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Written by Kelly S. Olson Pedersen, CFP®, CDFA

Putting market drops in perspective

The chart below shows the annual return compared to the average intra-year drop (or largest market drops from peak to trough) for each year from 1980 to 2017. For example, last year the S&P ended up 19%, but at some point in the year the market had dropped 3%. In 2016, the market ended up 10%, but at some point in the year it was down 11%. So far this year, the S&P is down about 1%, but we have had a 10% drop from the peak in January until now.

What this chart tells us is that on average for nearly four decades, the market drops about 14% at some point each year. Much of the time, the market ends up higher for the year. In fact for 29 of the last 38 years, the market has been positive for the year despite these double digit dips.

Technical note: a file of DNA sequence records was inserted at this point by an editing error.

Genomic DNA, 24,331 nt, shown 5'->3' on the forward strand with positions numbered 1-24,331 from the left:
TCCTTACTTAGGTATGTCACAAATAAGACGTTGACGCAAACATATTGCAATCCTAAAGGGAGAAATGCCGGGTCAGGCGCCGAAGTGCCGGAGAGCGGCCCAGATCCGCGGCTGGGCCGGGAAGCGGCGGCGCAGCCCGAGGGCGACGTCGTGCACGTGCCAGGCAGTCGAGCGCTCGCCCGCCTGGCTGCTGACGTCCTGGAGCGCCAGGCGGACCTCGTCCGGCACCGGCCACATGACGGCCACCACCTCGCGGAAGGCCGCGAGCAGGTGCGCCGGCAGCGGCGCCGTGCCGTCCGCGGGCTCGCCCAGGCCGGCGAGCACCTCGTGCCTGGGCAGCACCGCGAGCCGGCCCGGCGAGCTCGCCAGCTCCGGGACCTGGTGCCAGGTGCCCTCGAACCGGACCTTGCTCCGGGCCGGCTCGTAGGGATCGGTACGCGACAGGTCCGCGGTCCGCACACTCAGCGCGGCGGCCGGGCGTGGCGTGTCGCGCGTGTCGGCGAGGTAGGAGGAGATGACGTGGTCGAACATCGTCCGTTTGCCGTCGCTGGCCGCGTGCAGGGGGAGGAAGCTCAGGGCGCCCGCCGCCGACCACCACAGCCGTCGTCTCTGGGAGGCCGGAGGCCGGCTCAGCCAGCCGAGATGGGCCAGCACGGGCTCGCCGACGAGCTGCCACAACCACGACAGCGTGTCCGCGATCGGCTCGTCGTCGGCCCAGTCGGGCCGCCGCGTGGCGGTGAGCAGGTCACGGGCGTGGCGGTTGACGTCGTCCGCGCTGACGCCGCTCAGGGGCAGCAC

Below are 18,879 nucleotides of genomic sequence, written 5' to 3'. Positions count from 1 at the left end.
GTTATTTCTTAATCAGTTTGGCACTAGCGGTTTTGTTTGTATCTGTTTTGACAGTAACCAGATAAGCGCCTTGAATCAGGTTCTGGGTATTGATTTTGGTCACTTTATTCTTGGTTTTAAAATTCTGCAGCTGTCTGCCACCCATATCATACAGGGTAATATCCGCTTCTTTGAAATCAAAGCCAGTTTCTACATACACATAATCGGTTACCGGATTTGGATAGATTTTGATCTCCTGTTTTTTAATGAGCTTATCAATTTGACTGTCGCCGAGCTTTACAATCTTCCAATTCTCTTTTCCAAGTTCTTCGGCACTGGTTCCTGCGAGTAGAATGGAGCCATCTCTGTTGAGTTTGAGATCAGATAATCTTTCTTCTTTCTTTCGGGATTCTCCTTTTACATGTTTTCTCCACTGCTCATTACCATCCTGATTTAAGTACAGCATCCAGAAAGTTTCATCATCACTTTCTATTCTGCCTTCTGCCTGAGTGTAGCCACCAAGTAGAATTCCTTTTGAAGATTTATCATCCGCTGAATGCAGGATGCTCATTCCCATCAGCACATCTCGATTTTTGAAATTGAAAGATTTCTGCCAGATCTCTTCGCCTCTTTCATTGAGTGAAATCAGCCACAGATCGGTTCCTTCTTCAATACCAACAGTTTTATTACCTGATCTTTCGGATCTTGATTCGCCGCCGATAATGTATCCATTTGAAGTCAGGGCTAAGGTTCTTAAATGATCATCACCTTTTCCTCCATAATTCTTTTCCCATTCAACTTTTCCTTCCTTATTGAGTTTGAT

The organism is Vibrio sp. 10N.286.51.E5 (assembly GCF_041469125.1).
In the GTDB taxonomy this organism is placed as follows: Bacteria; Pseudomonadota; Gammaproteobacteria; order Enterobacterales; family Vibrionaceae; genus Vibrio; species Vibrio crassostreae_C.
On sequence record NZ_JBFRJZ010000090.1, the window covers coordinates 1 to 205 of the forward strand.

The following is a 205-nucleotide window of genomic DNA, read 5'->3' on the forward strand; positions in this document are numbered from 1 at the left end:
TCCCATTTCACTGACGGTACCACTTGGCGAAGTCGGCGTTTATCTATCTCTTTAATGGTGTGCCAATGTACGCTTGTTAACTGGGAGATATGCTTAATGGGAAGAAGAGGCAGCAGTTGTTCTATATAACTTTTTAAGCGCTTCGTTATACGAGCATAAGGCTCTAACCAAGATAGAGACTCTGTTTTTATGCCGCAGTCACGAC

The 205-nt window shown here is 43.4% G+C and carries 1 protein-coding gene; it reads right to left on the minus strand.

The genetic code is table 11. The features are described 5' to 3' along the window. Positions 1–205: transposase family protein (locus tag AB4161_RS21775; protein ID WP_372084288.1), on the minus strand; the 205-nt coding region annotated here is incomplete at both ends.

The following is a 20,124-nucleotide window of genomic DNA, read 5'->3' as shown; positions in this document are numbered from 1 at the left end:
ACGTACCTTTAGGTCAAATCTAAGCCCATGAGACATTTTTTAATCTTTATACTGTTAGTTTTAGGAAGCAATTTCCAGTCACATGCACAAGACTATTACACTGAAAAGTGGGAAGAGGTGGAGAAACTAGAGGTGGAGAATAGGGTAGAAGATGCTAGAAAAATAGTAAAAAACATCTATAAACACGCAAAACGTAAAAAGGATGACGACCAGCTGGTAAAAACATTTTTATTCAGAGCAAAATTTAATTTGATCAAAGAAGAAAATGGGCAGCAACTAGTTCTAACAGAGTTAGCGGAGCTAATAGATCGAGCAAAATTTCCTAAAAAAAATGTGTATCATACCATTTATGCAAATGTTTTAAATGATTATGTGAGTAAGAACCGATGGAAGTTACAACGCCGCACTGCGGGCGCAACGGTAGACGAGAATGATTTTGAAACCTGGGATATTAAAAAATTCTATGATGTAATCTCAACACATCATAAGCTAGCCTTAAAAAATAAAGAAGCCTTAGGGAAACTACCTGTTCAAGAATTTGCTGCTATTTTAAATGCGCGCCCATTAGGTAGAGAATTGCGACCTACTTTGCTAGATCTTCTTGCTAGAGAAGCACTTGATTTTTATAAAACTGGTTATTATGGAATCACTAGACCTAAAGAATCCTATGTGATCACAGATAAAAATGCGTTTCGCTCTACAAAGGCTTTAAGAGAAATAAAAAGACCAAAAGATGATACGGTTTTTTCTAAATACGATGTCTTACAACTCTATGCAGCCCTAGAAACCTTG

What does this mean for your portfolio? If you can stomach the 14% dips and invest during them instead of selling, your portfolio will thank you in the long term. Going forward, we are planning for a lot more of these dips. We have already seen a 10% dip this year and we could likely rebound only to do it again. However, it does prove that if you have a good plan to get you through the volatility, you will likely come out ahead. So have a plan, stick to it, and keep calm.